"1 in 4 children exposed to traumatic events develops post-traumatic stress disorder by age 18; prevalence is even higher among young people exposed to armed conflict."
"elementary schools in areas with a higher concentration of gunshots had English and math test scores that were 50 percent lower than those of students attending schools in areas with fewer gunshots."
"gunfire around schools in DC is relatively common, but it is also concentrated among a small number of schools. During the 2011–12 school year, of all the gunfire incidents that occurred during school hours, more than half (54 percent) occurred within 1,000 feet of a school. However, nearly half of these incidents affected only 9 percent of schools, mainly those in Wards 7 and 8."
National Institute for Criminal Justice Reform releases
Strategic Plan for Gun Violence Reduction for DC
Peace For DC has been saying for a long time that "a goal without a plan is just a wish". Well we are grateful to the National Institute for Criminal Justice Reform, DC's Criminal Justice Coordinating Council, DC's Office of Gun Violence Prevention, and others who helped create the newly released DC Strategic Plan for Gun Violence Reduction. Now let's ensure this plan is funded and put into action right away.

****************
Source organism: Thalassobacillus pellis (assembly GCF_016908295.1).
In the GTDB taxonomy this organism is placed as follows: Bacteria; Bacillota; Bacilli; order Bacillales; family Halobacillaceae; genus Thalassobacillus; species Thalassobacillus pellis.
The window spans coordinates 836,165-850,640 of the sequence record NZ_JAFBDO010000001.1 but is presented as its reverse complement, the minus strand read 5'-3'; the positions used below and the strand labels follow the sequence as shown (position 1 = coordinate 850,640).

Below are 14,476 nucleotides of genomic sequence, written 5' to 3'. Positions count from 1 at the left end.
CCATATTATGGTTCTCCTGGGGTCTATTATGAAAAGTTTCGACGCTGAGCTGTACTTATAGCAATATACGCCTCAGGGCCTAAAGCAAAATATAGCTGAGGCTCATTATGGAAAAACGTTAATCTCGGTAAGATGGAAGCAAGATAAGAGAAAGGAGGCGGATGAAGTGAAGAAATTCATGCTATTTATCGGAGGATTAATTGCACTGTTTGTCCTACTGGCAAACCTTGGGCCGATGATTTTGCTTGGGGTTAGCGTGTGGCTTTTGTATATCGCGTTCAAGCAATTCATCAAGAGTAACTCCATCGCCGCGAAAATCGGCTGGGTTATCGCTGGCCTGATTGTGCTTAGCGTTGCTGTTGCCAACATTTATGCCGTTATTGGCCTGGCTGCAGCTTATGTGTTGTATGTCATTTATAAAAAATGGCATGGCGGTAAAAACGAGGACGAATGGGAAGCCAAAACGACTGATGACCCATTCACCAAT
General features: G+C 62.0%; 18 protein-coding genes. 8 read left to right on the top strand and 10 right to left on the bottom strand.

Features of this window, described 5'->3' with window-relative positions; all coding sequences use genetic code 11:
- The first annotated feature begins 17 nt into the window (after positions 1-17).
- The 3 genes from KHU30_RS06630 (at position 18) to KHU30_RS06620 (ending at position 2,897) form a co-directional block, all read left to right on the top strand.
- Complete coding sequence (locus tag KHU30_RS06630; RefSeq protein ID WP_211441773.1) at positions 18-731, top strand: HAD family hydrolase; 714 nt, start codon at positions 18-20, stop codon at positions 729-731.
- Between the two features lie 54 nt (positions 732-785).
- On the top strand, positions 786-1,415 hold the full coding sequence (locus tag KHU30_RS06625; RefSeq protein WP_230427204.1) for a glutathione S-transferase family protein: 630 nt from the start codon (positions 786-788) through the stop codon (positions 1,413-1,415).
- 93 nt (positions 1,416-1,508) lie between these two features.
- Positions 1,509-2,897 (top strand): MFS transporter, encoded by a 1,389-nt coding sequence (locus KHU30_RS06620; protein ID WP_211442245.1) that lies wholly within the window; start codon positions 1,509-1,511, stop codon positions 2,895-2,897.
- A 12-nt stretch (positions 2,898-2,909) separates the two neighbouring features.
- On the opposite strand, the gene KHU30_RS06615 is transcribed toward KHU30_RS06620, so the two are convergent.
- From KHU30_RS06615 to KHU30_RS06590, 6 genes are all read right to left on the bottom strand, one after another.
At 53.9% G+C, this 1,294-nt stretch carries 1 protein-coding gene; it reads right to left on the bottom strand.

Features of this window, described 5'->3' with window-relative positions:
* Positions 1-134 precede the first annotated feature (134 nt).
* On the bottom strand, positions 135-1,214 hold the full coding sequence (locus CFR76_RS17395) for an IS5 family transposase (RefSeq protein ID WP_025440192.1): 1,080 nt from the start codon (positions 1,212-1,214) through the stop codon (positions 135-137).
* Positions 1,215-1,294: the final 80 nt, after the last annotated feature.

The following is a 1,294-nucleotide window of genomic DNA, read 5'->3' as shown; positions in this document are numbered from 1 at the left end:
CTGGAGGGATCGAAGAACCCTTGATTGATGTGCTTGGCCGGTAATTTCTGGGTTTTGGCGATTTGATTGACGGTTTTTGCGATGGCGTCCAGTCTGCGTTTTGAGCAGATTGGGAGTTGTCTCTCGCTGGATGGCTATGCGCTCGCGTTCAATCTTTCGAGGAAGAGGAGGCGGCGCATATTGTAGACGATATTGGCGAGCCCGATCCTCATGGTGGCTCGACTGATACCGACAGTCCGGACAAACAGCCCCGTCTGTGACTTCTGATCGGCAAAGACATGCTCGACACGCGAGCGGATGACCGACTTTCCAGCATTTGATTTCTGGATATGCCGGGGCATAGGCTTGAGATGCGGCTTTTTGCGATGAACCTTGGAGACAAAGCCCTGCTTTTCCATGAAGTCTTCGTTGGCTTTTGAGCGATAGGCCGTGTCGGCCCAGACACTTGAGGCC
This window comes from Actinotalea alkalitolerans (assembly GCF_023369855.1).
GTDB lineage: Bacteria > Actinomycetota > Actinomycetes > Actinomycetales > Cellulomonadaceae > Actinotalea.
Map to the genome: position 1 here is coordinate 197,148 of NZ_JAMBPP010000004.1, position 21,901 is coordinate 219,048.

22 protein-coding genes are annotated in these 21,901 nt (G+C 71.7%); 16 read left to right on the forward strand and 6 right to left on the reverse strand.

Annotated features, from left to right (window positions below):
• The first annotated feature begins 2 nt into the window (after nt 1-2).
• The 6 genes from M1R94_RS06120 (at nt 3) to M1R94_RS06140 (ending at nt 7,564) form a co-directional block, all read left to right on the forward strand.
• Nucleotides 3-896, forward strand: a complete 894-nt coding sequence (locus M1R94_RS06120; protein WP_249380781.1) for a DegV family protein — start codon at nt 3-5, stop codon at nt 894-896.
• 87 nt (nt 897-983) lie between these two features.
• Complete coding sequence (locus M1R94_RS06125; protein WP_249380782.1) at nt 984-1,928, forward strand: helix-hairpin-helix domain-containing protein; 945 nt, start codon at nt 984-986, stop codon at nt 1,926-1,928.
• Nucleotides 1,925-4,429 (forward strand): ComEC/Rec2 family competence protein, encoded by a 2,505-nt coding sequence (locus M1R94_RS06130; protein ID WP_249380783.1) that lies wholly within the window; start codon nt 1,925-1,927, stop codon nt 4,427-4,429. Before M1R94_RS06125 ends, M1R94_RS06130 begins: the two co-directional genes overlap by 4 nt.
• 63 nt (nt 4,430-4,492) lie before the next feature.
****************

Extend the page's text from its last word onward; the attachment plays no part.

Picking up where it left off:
Gun Violence Costs DC Taxpayers Billions of Dollars Each Year
Peace For DC shares new research commissioned from NICJR and Urban Institute
April 29, 2022
Peace For DC shares new research on the direct and indirect costs of gun violence on District residents and taxpayers. Research was conducted by the National Institute for Criminal Justice Reform and the Urban Institute, and commissioned by Peace For DC.
Highlights from these important reports include:
In 2021 alone, gun violence in DC cost taxpayers almost $1 billion. This is a very conservative figure, and only includes direct costs like hospital services, policing, prosecution, and incarceration.
Each shooting homicide in DC costs taxpayers at least $1.53 million per suspect in direct costs, and often much more.
Each injury shooting in DC costs taxpayers at least $783,000 per suspect in direct costs, and often much more.
One additional homicide per year could be associated with a roughly $9,000 decrease in the median home price citywide.
One additional violent crime per 1,000 DC residents per year could be associated with a nearly $1,000 decrease in the estimated median home price citywide.